Jake is an old dog now, not sure how old since he was full grown when he arrived, but old, you can just tell these things. If I had to guess I'd say he was a solid ten human years old.  He will settle down in the shade and sleep until I go home, then he gets up, stretches out slowly and thoroughly, before catching up to me and passing me by.  He and Boo both go straight home from there, not much investigating on the return trip.  I think they must get homesick and want to get back to their recliners - so to speak.

Once in a very great while I'll go fishing when they are off the premises roaming around.  Then I get to fish without them, without Boo standing in front of me (big dog,a good solid eighty pounds of three year old muscle).  When that happens I am truthfully sorry, as I enjoy their company.

I've been fishing with dogs for so many years that it feels strange as hell when they aren't somewhere around.  It is one of the better things about living out here, having outside dogs that love to go fishing.
Blog content © Lloyd Tackitt
Member comments
Coyute, CO   6/6/2018 9:13:41 AM
Fishing stories involving dogs are some of my favorite. Any good story involving dogs really. Great story Lloyd!
 
Hawaiian Punch, CO   6/6/2018 4:33:01 PM
My fishing buddy has a new Shepard and we take him along in the boat. Giger(the dog) has started to take an interests in the fish we catch. When ever we grab a rod and stand up to fight a fish,Giger jumps up from the front of the boat and comes to the back of the boat to watch over us.When we catch a undersize fish and toss it back in the water,Giger barks at us.Its too funny.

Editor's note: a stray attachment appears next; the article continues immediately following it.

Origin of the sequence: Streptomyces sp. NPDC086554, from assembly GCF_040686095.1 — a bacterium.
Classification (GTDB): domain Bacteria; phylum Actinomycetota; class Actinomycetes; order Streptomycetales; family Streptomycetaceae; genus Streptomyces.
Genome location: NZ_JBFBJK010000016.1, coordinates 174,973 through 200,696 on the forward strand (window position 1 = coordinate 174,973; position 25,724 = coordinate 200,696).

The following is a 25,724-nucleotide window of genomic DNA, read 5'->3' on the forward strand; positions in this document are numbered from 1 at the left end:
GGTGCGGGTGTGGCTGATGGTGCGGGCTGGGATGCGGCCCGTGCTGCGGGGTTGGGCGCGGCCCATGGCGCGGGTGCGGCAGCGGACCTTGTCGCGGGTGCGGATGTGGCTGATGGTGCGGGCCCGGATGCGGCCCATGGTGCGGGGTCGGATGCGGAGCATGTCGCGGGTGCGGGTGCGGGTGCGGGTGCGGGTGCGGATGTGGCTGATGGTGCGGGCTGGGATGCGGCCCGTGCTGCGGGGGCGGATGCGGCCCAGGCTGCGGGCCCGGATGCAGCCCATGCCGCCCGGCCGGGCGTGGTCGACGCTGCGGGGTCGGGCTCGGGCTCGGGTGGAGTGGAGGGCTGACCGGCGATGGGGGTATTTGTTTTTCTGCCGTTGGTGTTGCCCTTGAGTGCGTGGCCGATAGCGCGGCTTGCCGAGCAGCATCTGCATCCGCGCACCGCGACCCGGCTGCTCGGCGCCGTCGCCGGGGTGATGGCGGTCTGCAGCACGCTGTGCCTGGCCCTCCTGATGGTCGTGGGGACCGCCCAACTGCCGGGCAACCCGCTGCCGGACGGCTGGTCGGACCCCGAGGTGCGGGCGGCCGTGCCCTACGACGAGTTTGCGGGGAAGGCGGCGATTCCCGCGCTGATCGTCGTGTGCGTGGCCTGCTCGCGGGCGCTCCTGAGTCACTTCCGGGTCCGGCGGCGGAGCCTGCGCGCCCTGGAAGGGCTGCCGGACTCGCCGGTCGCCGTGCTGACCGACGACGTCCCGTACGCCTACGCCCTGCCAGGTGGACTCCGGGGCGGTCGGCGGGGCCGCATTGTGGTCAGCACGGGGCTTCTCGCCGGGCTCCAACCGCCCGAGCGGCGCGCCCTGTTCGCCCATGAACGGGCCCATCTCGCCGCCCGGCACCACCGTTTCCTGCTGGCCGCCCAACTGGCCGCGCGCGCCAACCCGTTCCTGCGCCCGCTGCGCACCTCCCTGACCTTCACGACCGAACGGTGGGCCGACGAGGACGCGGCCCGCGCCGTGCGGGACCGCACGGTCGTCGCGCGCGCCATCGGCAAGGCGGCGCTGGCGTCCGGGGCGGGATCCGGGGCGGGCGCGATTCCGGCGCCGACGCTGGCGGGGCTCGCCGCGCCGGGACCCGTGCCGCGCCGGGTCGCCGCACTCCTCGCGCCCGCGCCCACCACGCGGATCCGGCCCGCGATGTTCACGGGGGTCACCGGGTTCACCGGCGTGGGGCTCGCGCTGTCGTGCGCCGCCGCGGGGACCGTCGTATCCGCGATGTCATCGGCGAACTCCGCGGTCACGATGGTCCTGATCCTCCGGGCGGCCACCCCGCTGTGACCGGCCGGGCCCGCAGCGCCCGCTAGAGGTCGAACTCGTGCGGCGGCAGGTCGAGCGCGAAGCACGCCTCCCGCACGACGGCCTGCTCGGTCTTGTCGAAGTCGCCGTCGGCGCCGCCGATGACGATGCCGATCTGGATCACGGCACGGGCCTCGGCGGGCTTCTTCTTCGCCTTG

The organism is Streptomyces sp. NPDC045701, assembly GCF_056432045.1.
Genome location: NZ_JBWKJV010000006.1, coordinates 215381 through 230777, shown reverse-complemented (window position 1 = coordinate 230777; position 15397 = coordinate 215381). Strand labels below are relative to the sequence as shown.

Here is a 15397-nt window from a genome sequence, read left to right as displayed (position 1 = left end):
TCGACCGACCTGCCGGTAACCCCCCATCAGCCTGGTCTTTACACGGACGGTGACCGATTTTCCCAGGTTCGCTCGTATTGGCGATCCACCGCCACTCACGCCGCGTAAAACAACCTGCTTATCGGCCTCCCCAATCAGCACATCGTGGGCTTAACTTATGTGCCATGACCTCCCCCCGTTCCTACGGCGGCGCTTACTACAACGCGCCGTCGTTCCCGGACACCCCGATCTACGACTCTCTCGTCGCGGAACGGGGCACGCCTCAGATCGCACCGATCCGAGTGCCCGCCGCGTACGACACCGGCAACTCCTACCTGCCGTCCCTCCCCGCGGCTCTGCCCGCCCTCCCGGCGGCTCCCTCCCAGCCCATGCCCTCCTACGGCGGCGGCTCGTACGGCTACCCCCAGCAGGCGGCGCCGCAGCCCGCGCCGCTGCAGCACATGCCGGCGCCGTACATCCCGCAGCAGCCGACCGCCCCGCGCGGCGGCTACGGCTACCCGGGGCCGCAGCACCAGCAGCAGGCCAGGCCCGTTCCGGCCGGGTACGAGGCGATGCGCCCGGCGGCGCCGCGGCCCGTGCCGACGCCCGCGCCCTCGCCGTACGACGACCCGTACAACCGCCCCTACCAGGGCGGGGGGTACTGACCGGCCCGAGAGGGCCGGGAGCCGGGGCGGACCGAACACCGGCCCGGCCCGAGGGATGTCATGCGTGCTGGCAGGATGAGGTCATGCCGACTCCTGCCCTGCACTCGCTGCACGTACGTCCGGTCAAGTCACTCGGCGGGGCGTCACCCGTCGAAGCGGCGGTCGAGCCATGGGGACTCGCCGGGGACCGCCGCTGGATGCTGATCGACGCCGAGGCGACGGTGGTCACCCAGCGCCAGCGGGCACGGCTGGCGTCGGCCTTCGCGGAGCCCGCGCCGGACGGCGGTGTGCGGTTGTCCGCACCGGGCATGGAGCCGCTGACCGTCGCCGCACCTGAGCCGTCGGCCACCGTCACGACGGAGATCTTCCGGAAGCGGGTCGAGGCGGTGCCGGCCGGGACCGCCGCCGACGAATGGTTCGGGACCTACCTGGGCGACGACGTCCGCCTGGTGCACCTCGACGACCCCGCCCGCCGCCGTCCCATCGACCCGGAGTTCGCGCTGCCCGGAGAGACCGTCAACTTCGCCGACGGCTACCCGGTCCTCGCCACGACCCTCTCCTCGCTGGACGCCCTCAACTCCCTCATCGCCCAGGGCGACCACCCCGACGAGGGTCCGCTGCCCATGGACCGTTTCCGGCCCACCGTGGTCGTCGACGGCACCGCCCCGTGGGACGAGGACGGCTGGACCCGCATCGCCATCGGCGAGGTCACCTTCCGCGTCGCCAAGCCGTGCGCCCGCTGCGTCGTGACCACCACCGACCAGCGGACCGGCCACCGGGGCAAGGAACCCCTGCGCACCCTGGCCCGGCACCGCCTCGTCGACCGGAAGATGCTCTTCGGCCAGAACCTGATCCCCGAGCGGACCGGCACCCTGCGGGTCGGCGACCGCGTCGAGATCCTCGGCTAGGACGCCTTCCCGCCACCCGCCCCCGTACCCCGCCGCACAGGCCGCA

Abel1, CO   6/6/2018 6:42:56 PM
Lloyd. When you look in the mirror can you see yourself? The place you describe is a lot like the place I'm hoping for when my time here is over. I picked up a Siberian Huskie puppy last year and would like to get her trained as well as the last mix I had. Going to be lifetime project it looks like. If I like her to carry my lunch and tackle accessories but if she ever got off leash I'd never see any of them again. Great read. Dogs really are man's best friend.
 
Lloyd Tackitt (Lloyd Tackitt), TX   6/7/2018 6:29:28 AM
Abel1 - I'm not quite following your question about looking in the mirror? Dogs are an important part of my life, pretty much always have been, likely to always be. They are good company.
 
Abel1, CO   6/7/2018 7:20:52 AM
Sorry Lloyd. I was just wondering if you could see your reflection in the mirror because it sounds like you died and went to heaven.
 
Lloyd Tackitt (Lloyd Tackitt), TX   6/7/2018 8:51:12 AM
Now that's funny! Where I live is paradise, but paradise with a lot of copperheads, water moccasins and spiders as big as my hand. I love the place but walk carefully. Outside dogs are a necessity, they run off the four legged critters and keep me apprised of the approach of two legged critters. It's a bird watchers delight too, we even have the occasional Bald Eagle. There are always Herons and Egrets to watch, and Kingfishers, Cormorants, Ducks, and all manner of song birds. And the fishing is pretty darn decent.
 
Lloyd Tackitt